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Power restored to thousands, but Consumers still working to get customers out of the dark

At 4:30 p.m. Saturday, there were about 45,000 outages across the state, and about 22,000 in Kent county, the hardest hit area. (WWMT/FILE)

Tens of thousands of Michiganders are still without power Saturday night following severe weather earlier in the week.

At 4:30 p.m. Saturday, there were about 45,000 outages across the state, and about 22,000 in Kent county, the hardest hit area.

“Yeah, it was bad,” said Mark Johnson, who has been without power since Tuesday. When the lights went out, Johnson had to think quickly to keep his family safe.

“It was just cold that first day, but then we found someone that let us power a generator, so I have that hooked up to run some of the things in the house, keep it warm,” Johnson said.

The generator is still running, right below his bedroom window.

“It’s kind of a pain. It takes about, I don’t know, 20 gallons of gas a day,” Johnson said.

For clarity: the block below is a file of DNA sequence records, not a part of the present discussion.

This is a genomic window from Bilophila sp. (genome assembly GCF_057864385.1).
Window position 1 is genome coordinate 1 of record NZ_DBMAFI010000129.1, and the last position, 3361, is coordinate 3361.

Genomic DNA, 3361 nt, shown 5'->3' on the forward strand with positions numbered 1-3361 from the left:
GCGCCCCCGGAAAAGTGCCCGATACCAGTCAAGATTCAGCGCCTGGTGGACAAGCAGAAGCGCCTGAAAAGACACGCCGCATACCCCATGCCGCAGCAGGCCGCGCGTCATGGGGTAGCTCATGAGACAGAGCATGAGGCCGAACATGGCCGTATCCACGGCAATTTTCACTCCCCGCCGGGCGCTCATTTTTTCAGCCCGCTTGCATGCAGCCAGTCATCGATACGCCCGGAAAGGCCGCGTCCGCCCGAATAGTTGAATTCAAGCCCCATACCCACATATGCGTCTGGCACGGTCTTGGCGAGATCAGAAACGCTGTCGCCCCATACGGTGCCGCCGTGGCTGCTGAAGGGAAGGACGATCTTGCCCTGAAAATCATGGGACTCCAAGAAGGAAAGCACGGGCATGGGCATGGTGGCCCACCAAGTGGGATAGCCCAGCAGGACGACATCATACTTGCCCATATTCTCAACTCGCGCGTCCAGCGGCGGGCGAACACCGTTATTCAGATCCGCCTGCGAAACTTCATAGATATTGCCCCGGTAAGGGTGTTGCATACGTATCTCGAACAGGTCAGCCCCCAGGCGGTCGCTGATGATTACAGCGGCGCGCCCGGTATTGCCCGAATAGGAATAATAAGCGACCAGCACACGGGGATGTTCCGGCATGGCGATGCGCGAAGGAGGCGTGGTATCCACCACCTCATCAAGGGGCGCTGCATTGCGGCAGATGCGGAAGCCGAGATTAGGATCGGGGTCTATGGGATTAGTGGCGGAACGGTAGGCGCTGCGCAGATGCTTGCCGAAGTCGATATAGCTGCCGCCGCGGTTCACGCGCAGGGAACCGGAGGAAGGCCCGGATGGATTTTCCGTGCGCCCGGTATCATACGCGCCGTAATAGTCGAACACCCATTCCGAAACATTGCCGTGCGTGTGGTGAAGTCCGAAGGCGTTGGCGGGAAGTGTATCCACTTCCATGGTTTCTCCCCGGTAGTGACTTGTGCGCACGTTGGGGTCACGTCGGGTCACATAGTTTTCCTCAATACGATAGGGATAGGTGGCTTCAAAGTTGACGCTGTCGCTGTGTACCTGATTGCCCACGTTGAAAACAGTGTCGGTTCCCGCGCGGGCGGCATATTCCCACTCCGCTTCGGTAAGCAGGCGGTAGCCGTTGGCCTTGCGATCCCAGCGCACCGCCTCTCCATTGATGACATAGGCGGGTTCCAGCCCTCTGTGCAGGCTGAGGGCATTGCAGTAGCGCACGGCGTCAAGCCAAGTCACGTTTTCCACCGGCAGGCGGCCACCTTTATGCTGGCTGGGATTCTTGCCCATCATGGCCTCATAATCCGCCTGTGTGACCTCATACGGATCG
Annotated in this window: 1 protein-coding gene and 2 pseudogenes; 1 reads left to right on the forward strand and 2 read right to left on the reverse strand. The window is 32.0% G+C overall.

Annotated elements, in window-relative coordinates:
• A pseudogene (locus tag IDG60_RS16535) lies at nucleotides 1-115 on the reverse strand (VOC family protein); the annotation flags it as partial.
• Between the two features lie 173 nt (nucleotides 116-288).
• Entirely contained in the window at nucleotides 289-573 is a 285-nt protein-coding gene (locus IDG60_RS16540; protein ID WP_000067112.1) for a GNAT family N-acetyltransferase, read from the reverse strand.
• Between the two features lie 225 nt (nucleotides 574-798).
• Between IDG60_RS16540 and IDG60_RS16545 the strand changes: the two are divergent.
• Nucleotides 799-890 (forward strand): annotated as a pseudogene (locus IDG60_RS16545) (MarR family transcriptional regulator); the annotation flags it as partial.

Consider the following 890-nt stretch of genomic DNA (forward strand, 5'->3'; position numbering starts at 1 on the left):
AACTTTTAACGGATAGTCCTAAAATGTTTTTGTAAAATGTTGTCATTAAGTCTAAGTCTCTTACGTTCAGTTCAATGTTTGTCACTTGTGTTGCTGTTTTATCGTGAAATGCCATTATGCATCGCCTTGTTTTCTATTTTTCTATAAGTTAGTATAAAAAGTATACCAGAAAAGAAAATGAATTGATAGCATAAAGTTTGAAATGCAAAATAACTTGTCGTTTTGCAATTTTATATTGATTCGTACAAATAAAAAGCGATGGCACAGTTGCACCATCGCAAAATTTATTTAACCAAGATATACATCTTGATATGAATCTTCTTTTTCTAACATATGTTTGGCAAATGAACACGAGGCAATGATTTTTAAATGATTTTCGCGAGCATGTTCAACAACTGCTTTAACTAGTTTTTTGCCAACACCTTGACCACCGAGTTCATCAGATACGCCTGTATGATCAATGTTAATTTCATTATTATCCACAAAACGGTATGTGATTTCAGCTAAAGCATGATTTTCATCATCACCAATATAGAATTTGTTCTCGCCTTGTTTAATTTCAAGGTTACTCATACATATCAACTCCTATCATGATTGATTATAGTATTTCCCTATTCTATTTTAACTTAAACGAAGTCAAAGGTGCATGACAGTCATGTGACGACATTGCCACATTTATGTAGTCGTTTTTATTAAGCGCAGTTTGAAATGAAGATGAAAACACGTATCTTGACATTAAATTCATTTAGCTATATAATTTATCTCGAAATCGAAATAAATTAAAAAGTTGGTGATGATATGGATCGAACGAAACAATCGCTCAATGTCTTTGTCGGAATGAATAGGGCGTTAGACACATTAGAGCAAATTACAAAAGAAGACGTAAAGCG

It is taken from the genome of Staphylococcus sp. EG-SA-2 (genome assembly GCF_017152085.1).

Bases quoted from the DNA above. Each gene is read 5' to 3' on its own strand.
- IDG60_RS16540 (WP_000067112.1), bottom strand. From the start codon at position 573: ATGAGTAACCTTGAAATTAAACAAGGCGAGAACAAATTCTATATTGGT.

Every time he goes to fill up his gas tank at the gas station, Johnson said he sees others doing the same.

He’s ready for the power to come back.

“It was disappointing, because you know they, yesterday they said they were going to have it at 5 p.m.,” he said.

Consumers Energy said crews have been working around the clock, repairing downed lines and equipment. One of the biggest challenges slowing crews has been the safety of the roads

With better weather Saturday, Consumers said it has made a lot more progress.

“We really want people to know that we appreciate their patience and their understanding. We’ve had more than 230,000 folks who’ve been affected by this storm, this bad weather, and we’re making progress, we’re getting there, but we know it can be a hardship to go a few days without power, especially in the middle of winter,” said Consumers Energy spokesman Brian Wheeler.

Wheeler said crews will be working throughout the night and into Sunday.

Some people may have to wait until Monday night, but Consumers said all power should be restored by then.

“Maybe more can be done in the summer months to make sure the lines are clear,” Johnson said.

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